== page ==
Lay Voice Identification Upheld

A Fifth Circuit panel has upheld the admissibility of testimony from a lay witness who opined, from his prior acquaintance with defendant's voice, that the voice on a wiretap was defendant's. In its unpublished opinion, the panel rejected any notion that voice identification testimony necessarily falls within the ambit of Fed. R. Evid. 702, and noted that Fed. R. Evid. 901(b)(5) specifically permits lay voice identification testimony. It also observed that the jurors could test the witness's identification against their own impressions. The ruling was issued in United States v. Gibbs, No. 02-50442 (5th Cir. Aug. 8, 2003) (Smith, Barksdale & DeMoss, JJ.).

Sunday, August 10, 2003

Fifth Circuit Upholds Testimony Based on Satellite Imagery

On Friday, the Fifth Circuit upheld the trial court's decision admitting testimony from a government expert who opined, based on satellite imagery, that a farmer had filed claims for crop disaster payments for acreage not actually under tillage at the time. A summary of the court's ruling in United States v. Fullwood, No. 02-10840 (5th Cir. Aug. 8, 2003), and a link to the opinion, can be found here. The panel relied in part on an earlier decision, upholding testimony from the same expert in a similar case, in United States v. Larry Reed & Sons, 280 F.3d 1212 (8th Cir. 2002).

Saturday, August 09, 2003

Attention All Litigators: Learn to Say "Polybrominated Diphenyl Ethers"

Today's NYT reports that California Governor-of-the-Moment Gray Davis is scheduled (how soon?) to sign legislation in which California will say "Hasta la vista" to polybrominated diphenyl ethers, or PBDE's -- flame retardant chemicals commonly found in foams and plastics used in furniture and electronics. Public health professionals are expressing concern over the rapid escalation of PBDE concentrations in the environment, and over studies of mice suggesting links between PBDE's and learning disorders, as well as other conditions, like hyperactivity, that may be attributable to brain dysfunction. This does not appear, necessarily, to be an instance of Chicken Little environmental alarmism. Scientists are likening PBDE's to PCB's, both in molecular structure and potential adverse effect.

The commercial origins of PBDE's are not so diffuse as to thwart litigation. Note to the United States District Court for the Southern District of Indiana: Indianapolis-based Great Lakes Chemical is the primary producer of PBDE's, according to the Times. Note to the plaintiffs' bar: PBDE levels can be measured in blood tests.

If toxic tort litigation does materialize, the Daubert debate can almost be rehearsed right now. The plaintiffs' experts will rely on animal studies and elements of molecular structure analogous with PCB's. Defense experts will counter that causation cannot be proved without human epidemiology, which so far remains lacking. It's a wonder there isn't already a form-bank for such debates. Maybe the folks at Deloitte & Touche are working on one.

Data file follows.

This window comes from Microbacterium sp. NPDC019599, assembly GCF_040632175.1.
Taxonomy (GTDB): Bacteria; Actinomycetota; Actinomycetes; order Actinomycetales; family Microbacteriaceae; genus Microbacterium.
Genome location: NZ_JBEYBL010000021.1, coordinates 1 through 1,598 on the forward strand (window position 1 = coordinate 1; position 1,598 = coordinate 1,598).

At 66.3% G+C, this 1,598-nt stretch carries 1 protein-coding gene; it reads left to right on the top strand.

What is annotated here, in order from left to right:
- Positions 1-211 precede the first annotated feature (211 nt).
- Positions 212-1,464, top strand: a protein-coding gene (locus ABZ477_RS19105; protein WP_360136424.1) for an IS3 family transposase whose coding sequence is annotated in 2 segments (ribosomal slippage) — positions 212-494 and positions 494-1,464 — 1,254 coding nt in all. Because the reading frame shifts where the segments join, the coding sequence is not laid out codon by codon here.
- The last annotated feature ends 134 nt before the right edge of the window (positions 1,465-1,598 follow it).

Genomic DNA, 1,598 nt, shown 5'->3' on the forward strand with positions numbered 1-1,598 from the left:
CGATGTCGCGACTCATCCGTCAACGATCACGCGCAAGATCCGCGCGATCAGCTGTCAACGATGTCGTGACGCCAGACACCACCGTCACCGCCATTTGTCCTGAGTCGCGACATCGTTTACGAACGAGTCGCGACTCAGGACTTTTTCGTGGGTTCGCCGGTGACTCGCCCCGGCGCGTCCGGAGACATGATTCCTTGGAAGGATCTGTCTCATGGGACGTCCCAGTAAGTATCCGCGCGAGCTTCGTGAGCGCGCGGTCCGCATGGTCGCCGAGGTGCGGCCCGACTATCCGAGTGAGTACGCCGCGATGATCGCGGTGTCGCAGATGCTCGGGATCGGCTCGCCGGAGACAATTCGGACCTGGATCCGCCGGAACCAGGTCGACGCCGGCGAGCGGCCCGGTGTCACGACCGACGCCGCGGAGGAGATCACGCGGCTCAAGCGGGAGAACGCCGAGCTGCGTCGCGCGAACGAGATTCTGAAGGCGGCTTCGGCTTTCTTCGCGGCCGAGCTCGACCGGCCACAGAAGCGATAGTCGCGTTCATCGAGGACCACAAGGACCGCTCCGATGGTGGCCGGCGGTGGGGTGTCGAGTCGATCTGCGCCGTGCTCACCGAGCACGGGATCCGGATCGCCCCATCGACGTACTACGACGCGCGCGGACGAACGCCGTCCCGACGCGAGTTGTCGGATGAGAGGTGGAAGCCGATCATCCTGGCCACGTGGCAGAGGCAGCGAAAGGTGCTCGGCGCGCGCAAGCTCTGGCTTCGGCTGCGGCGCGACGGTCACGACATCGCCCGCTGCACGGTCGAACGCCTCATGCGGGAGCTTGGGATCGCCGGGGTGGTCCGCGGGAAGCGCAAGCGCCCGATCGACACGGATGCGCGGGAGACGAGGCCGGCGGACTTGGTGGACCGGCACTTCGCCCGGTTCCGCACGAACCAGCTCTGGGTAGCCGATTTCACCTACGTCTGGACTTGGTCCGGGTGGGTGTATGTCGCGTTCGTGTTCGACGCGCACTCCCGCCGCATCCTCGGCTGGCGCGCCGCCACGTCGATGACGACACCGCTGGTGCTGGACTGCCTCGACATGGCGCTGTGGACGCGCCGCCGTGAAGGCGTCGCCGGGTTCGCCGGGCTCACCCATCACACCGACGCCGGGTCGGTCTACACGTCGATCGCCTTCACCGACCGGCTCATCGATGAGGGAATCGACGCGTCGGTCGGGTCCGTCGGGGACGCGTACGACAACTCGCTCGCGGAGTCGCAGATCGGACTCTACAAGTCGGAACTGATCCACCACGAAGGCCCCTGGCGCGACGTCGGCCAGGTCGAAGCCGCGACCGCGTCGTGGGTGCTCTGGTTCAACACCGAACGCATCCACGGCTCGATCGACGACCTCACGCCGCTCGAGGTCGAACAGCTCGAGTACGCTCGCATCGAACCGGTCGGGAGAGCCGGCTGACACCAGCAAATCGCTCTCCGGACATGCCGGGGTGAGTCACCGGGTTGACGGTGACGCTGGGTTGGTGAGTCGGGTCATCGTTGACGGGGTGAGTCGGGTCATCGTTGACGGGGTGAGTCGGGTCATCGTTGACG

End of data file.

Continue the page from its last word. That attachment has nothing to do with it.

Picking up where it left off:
Friday, August 08, 2003

Challenges to Financial Experts Increasing, Says Deloitte & Touche

A study by Deloitte & Touche reportedly shows that challenges to expert financial testimony have risen by 260% over the past four years, with about half the challenges succeeding.

By happenstance, no doubt, Deloitte's announcement of these findings coincides with its marketing launch of a "unique database to track all challenges to the testimony of financial expert witnesses." According to Deloitte, its database will help litigators "study the reasons why financial expert testimony has either passed or failed the admissibility standards set forth in Daubert, Kumho Tire, and Rule 702."

So whatever its other merits and demerits, Daubert continues to feed the consultant economy.

Thursday, August 07, 2003

Another Attorney Expert Witness Rebuffed

In United States v. Henry, No. 01-6607 (6th Cir. July 30, 2003) (unpublished), the Sixth Circuit has affirmed the trial court's exclusion of testimony from an experienced Criminal Justice Act attorney, who would have commented on the sentencing benefits that the prosecution's cooperating witnesses could expect to enjoy in exchange for their testimony. The Sixth Circuit concluded that the average juror could understand the testimonial incentives without the need for expert assistance. This continues the millennium's unbroken record of failure, by attorney witnesses, to render an admissible expert opinion in any federal case reaching the appellate level.

Wednesday, August 06, 2003

Drug Dealers Can Be Experts Too, Eighth Circuit Says

The Eighth Circuit has held that a drug trafficker may qualify as a defense expert on the modus operandi of illegal narcotics operations. It was error, says the court, for the trial judge to exclude the testimony based on the judge's appraisal of the witness's credibility, where the testimony satisfied Daubert's criteria for reliability (just as expert testimony for the prosecution on the same subject by narcotics officers is so frequently held to do). Of course, the testimony's exclusion was harmless error.

A summary of the opinion in United States v. Vesey, No. 03-1146 (8th Cir. Aug. 5, 2003), and a link to the opinion, may be found here.

Tuesday, August 05, 2003

Eighth Circuit Upholds Chiropractor's Causation Testimony

Yesterday, the Eighth Circuit upheld the admissibility of a chiropractor's opinion, based on a differential diagnosis, that plaintiff's fall in defendant's grocery store caused plaintiff's degenerative disc disease. A summary of the decision in Kudabeck v. Kroger Co., No. 02-2627 (8th Cir. Aug. 4, 2003), and link to the opinion, can be found here.

Handwriting Analysis Defended